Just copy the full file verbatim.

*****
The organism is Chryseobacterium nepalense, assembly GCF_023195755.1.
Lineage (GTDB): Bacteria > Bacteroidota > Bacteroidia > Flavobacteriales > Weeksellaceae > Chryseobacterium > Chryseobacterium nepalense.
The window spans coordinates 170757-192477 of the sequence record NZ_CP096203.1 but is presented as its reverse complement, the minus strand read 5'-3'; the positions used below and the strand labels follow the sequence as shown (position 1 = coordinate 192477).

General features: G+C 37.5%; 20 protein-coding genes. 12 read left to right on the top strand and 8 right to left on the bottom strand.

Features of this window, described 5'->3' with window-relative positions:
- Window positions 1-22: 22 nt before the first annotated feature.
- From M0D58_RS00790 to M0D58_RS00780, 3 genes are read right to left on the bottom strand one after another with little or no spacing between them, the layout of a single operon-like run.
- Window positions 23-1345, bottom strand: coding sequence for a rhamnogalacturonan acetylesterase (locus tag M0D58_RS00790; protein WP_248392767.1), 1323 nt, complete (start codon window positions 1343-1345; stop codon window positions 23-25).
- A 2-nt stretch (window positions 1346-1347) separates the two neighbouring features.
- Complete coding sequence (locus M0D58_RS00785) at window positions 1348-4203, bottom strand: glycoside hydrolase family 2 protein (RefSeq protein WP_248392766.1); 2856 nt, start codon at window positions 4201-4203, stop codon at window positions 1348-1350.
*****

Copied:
The organism is Chryseobacterium nepalense, assembly GCF_023195755.1.
Lineage (GTDB): Bacteria > Bacteroidota > Bacteroidia > Flavobacteriales > Weeksellaceae > Chryseobacterium > Chryseobacterium nepalense.
The window spans coordinates 170757-192477 of the sequence record NZ_CP096203.1 but is presented as its reverse complement, the minus strand read 5'-3'; the positions used below and the strand labels follow the sequence as shown (position 1 = coordinate 192477).

General features: G+C 37.5%; 20 protein-coding genes. 12 read left to right on the top strand and 8 right to left on the bottom strand.

Features of this window, described 5'->3' with window-relative positions:
- Window positions 1-22: 22 nt before the first annotated feature.
- From M0D58_RS00790 to M0D58_RS00780, 3 genes are read right to left on the bottom strand one after another with little or no spacing between them, the layout of a single operon-like run.
- Window positions 23-1345, bottom strand: coding sequence for a rhamnogalacturonan acetylesterase (locus tag M0D58_RS00790; protein WP_248392767.1), 1323 nt, complete (start codon window positions 1343-1345; stop codon window positions 23-25).
- A 2-nt stretch (window positions 1346-1347) separates the two neighbouring features.
- Complete coding sequence (locus M0D58_RS00785) at window positions 1348-4203, bottom strand: glycoside hydrolase family 2 protein (RefSeq protein WP_248392766.1); 2856 nt, start codon at window positions 4201-4203, stop codon at window positions 1348-1350.